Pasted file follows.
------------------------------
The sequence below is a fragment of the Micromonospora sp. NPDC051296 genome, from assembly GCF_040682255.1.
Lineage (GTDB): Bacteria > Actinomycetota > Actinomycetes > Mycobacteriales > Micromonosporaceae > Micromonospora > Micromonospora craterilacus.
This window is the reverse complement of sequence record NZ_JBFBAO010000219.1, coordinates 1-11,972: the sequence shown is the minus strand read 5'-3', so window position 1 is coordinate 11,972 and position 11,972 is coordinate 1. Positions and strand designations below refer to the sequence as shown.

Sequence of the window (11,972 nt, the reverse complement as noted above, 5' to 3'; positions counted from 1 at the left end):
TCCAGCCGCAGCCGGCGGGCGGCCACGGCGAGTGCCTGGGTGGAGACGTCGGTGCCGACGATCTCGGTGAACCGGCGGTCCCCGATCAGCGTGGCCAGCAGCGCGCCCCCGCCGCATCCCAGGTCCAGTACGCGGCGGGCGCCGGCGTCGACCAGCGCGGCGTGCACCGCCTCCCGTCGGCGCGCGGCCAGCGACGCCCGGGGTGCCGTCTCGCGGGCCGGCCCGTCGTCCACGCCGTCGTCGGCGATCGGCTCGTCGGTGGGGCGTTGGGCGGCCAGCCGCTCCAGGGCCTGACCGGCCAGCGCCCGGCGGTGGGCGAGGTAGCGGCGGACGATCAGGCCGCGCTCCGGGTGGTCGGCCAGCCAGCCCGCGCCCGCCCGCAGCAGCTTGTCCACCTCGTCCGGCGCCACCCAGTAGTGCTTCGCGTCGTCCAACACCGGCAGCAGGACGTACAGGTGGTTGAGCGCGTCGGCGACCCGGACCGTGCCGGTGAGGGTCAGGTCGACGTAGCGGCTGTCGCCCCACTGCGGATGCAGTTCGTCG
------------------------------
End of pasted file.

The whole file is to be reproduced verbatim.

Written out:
The sequence below is a fragment of the Micromonospora sp. NPDC051296 genome, from assembly GCF_040682255.1.
Lineage (GTDB): Bacteria > Actinomycetota > Actinomycetes > Mycobacteriales > Micromonosporaceae > Micromonospora > Micromonospora craterilacus.
This window is the reverse complement of sequence record NZ_JBFBAO010000219.1, coordinates 1-11,972: the sequence shown is the minus strand read 5'-3', so window position 1 is coordinate 11,972 and position 11,972 is coordinate 1. Positions and strand designations below refer to the sequence as shown.

Sequence of the window (11,972 nt, the reverse complement as noted above, 5' to 3'; positions counted from 1 at the left end):
TCCAGCCGCAGCCGGCGGGCGGCCACGGCGAGTGCCTGGGTGGAGACGTCGGTGCCGACGATCTCGGTGAACCGGCGGTCCCCGATCAGCGTGGCCAGCAGCGCGCCCCCGCCGCATCCCAGGTCCAGTACGCGGCGGGCGCCGGCGTCGACCAGCGCGGCGTGCACCGCCTCCCGTCGGCGCGCGGCCAGCGACGCCCGGGGTGCCGTCTCGCGGGCCGGCCCGTCGTCCACGCCGTCGTCGGCGATCGGCTCGTCGGTGGGGCGTTGGGCGGCCAGCCGCTCCAGGGCCTGACCGGCCAGCGCCCGGCGGTGGGCGAGGTAGCGGCGGACGATCAGGCCGCGCTCCGGGTGGTCGGCCAGCCAGCCCGCGCCCGCCCGCAGCAGCTTGTCCACCTCGTCCGGCGCCACCCAGTAGTGCTTCGCGTCGTCCAACACCGGCAGCAGGACGTACAGGTGGTTGAGCGCGTCGGCGACCCGGACCGTGCCGGTGAGGGTCAGGTCGACGTAGCGGCTGTCGCCCCACTGCGGATGCAGTTCGTCG